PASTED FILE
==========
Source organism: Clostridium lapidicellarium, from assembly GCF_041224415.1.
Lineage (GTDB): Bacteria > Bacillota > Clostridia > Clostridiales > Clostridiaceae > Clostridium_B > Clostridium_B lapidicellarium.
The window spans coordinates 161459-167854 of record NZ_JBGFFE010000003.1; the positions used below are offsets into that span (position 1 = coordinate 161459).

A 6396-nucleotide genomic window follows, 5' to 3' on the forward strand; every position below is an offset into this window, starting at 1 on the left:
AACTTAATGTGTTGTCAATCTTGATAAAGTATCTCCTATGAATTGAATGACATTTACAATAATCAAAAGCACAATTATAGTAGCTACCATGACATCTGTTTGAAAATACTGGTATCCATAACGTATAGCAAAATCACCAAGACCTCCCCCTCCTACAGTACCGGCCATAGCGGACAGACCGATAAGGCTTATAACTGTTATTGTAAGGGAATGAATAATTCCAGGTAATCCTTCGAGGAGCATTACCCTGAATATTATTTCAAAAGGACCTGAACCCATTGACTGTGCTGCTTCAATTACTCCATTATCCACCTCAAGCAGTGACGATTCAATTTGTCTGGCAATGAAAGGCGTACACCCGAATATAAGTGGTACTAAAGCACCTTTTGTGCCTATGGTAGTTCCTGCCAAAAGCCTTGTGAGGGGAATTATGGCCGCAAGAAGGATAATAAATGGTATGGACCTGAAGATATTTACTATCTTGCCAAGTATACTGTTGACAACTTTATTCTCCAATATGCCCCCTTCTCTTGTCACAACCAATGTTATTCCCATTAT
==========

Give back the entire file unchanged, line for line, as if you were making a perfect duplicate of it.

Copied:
Source organism: Clostridium lapidicellarium, from assembly GCF_041224415.1.
Lineage (GTDB): Bacteria > Bacillota > Clostridia > Clostridiales > Clostridiaceae > Clostridium_B > Clostridium_B lapidicellarium.
The window spans coordinates 161459-167854 of record NZ_JBGFFE010000003.1; the positions used below are offsets into that span (position 1 = coordinate 161459).

A 6396-nucleotide genomic window follows, 5' to 3' on the forward strand; every position below is an offset into this window, starting at 1 on the left:
AACTTAATGTGTTGTCAATCTTGATAAAGTATCTCCTATGAATTGAATGACATTTACAATAATCAAAAGCACAATTATAGTAGCTACCATGACATCTGTTTGAAAATACTGGTATCCATAACGTATAGCAAAATCACCAAGACCTCCCCCTCCTACAGTACCGGCCATAGCGGACAGACCGATAAGGCTTATAACTGTTATTGTAAGGGAATGAATAATTCCAGGTAATCCTTCGAGGAGCATTACCCTGAATATTATTTCAAAAGGACCTGAACCCATTGACTGTGCTGCTTCAATTACTCCATTATCCACCTCAAGCAGTGACGATTCAATTTGTCTGGCAATGAAAGGCGTACACCCGAATATAAGTGGTACTAAAGCACCTTTTGTGCCTATGGTAGTTCCTGCCAAAAGCCTTGTGAGGGGAATTATGGCCGCAAGAAGGATAATAAATGGTATGGACCTGAAGATATTTACTATCTTGCCAAGTATACTGTTGACAACTTTATTCTCCAATATGCCCCCTTCTCTTGTCACAACCAATGTTATTCCCATTAT